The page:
Are you using other people’s business blogs to advertise your own business? Realtors are getting quite the reputation for doing just that. It is called comment spam, and bloggers don’t like it.
A friend of mine recently referred to the practice as poaching someone else’s space, and I think that is a great definition.
A couple of weeks ago I left a comment on a local home seller’s blog. I rarely leave comments on blog posts, but he asked a question in his post that I had an answer for. Shortly after I left the comment I got an irate e-mail from him stating that he will not publish my advertising on his blog.
He later read my comment and looked at my blog and apologized for sending the first note. He has the same problem with his blog that I have with mine. Realtors use the comment section for blatant self-promotion. We ended up having an interesting e-mail discussion on how to handle spam comments.
You know who you are. Your name is something like: SomeCityHomesForSale.com and you leave phone numbers, links and even your designations in your comments. You leave comments in blog posts so that you can have a link back to your own website or blog, or perhaps you are simply placing a free advertisement.
Trust me: You are making the wrong impression and are reviled by bloggers, who hate dealing with your comments and wish that you would go away.
You litter the Internet with your spammy comments and links. You don’t use your name and it is hard to view you as being human. You do the same thing on Twitter and on all the social networks.
You view them as a place for free advertising and you use the work of others instead of creating your own. People work hard to generate content and take a dim view of those who use it to sneak in a little advertising.
At least two-thirds of the comments that my sites receive are never posted, and most of the comments in the trash bin were left by Realtors. Some take it one step further and send e-mails complaining that I never publish their comments.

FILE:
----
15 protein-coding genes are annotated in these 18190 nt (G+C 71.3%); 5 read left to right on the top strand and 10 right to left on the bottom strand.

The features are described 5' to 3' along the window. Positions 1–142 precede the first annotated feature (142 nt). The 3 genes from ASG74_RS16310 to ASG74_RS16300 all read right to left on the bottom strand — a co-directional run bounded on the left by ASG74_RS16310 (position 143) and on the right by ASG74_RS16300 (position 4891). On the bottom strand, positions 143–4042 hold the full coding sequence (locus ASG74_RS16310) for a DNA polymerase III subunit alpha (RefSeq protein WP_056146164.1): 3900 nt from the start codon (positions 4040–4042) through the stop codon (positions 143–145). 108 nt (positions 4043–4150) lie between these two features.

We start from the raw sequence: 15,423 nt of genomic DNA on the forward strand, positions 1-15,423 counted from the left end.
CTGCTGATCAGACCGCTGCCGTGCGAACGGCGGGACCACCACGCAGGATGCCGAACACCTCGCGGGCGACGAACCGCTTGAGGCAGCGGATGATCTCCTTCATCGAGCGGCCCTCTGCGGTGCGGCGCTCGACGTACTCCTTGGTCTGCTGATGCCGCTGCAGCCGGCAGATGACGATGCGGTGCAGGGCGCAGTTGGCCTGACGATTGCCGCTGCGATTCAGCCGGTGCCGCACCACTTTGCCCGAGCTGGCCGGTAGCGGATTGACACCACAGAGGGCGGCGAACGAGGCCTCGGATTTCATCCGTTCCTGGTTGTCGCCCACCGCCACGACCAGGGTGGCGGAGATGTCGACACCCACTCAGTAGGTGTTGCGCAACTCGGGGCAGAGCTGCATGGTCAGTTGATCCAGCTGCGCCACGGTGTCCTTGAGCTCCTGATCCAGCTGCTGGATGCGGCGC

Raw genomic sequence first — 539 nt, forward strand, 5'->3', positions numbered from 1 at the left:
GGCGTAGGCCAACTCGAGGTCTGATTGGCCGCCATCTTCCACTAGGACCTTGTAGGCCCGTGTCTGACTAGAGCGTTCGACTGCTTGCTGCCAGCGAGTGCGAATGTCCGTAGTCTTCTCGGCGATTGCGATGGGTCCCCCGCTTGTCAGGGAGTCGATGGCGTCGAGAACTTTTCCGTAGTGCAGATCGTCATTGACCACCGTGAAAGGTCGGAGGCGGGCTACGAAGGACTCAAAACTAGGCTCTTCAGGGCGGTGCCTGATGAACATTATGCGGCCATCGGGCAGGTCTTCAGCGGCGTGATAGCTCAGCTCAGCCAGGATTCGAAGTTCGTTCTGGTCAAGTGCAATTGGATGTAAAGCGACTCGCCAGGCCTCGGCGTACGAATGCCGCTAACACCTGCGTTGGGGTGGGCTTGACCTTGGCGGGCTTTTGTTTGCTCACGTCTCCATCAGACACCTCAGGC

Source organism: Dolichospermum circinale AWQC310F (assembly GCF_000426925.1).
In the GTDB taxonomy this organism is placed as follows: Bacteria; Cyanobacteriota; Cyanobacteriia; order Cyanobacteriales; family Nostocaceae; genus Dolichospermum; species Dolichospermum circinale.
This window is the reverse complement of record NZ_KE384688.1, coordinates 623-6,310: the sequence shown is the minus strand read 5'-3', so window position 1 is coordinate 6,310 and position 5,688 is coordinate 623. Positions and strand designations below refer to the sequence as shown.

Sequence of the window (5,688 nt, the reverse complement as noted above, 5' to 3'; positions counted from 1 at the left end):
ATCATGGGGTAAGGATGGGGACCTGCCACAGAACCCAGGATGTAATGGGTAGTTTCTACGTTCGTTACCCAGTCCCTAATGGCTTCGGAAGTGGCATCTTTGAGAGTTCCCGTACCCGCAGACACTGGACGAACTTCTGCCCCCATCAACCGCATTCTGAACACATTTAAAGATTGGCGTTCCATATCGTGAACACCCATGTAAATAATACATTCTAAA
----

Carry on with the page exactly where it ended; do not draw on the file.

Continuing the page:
The comments are blatant advertisements. Comments that contain several links automatically get flagged as spam. They are never read and I delete them all once a week.
As I look through the comments on this site, I see spam comments. They appear to be advertisements for goods or services and it doesn’t seem like some of the commenters actually read the article.
When I read those comments I think less of the product or service being advertised, and view the person leaving the comments as dishonest, lazy and sneaky.
People are taught to leave comments on blogs, and it is a proven strategy for getting links. We all know how important links are, but comments should be left only if they can add to the conversation.
It is important to read the post or article before leaving a comment. No one is being fooled by the spam comments, and most bloggers will delete them.
Spam comments are not a sound business strategy, and I would hate to think that someone out there is teaching agents how to leave comment spam as an Internet or social media marketing strategy.
A better strategy is to read the post and leave a comment that adds value, or to write content of your own that is so compelling that others link to it and write about it.
Leaving the right type of comment is powerful. Comments can start a conversation and foster interaction among readers. That is why sites like this have a space for comments. The space isn’t provided so that readers can advertise — it’s there for conversation and interaction.
The signature block some agents use in their comments makes the comment look like an advertisement; a name with a link is sufficient, anything more is spam. When you leave your spam on someone else’s site, you make yourself look bad and you make us all look bad.
Spam comments are not fooling anyone. The people who leave them are poachers trying to use someone else’s space and work for advertising. The Internet is not just for Realtors, and it isn’t just for advertising.